Figure 2. A typically branched segment of axon in the white matter (macaque monkey). The segment originates from a neuron in parietal cortex and is seen here in the vicinity of ventral temporal cortex. Panel (A) is lower magnification of (B). Note double bifurcations, where the first daughter branch (solid arrow) is conspicuously thinner (and unmyelinated?) than the main axon. In the second, slightly more distal bifurcation (hollow arrow), the daughter branches appear about equal in diameter, but both are thinner than the main axon. Scale bars = 100 μm (A) and 10 μm (B). Reproduced from Zhong and Rockland (2003) with permission. (C) Schematic of a neuron (blue) and its extended branching topology (foreshortened for the sake of convenient formatting). An action potential (AP) can follow circuitous paths (A–C) to multiple targets. Reliability of propagation depends both on active electrical properties of the axon and its geometry, including membrane inhomogeneties such as swellings and incompatible branch diameters. Below: schematic to illustrate reliable propagation (A, with optimal impedance matching between the mother and daughter branches), and slowed or failed propagation (B, where the daughter branch has an enlarged diameter; C, where there is an interposed membrane swelling). Reproduced from Huguenard (2000) with permission.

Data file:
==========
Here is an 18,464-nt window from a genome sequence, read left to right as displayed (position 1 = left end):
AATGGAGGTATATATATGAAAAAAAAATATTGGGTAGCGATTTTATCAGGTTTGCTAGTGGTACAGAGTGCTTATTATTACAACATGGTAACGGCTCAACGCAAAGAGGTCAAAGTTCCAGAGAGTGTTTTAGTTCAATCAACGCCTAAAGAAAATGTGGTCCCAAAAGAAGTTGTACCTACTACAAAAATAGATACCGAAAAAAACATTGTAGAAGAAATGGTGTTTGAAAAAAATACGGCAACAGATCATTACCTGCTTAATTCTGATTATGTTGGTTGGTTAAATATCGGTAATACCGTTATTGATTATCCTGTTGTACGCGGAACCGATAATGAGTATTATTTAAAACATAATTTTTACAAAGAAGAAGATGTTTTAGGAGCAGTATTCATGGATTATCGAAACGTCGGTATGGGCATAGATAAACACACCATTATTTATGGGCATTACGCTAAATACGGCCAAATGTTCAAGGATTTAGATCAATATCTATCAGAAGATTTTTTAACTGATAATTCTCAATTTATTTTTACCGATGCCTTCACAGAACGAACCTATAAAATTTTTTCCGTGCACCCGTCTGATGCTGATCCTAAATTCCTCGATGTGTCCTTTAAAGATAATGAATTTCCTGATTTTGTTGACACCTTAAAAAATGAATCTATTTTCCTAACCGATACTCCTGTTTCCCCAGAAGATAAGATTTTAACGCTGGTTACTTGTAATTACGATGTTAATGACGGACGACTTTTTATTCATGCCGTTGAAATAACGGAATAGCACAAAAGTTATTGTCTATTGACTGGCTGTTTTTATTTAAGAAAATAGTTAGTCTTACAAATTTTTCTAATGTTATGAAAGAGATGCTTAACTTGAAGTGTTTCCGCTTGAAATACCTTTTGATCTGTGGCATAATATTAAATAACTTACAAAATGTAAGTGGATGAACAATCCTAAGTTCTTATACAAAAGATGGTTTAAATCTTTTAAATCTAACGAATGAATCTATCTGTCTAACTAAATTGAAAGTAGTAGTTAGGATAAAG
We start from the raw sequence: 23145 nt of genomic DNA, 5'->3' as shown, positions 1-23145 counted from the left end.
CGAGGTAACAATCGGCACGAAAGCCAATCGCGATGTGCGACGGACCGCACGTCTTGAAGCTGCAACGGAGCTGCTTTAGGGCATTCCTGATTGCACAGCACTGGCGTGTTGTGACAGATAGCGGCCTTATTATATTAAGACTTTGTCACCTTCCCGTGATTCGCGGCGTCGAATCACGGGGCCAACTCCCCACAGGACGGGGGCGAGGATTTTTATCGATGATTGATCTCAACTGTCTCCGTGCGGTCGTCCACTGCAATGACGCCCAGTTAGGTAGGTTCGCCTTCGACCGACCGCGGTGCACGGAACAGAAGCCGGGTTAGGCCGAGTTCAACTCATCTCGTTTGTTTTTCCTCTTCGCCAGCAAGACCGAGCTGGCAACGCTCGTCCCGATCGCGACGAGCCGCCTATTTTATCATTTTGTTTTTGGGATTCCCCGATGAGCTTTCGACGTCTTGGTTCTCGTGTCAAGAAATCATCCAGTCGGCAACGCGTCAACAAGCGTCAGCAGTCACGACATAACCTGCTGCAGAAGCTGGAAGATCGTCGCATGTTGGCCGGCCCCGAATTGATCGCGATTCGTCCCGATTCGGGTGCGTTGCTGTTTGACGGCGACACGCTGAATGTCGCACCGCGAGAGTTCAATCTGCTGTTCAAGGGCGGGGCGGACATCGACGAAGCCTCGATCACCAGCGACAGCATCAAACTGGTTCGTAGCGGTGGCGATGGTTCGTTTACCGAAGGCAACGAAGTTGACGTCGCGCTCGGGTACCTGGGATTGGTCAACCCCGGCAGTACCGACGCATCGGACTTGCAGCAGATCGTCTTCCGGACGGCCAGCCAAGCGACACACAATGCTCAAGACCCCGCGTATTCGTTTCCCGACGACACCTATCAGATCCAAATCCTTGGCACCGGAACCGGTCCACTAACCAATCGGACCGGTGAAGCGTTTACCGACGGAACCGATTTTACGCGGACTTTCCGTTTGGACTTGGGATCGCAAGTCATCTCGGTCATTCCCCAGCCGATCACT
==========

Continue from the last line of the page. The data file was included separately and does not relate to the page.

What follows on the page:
The axon geometry, active electrical properties, and membrane inhomogeneities at branch points are well-known as factors of reliable propagation (e.g., Manor et al., 1991; Innocenti et al., 1994; Tettoni et al., 1998; Huguenard, 2000; Ofer et al., 2017). This leads to several different scenarios about temporal features consequent to collateralization.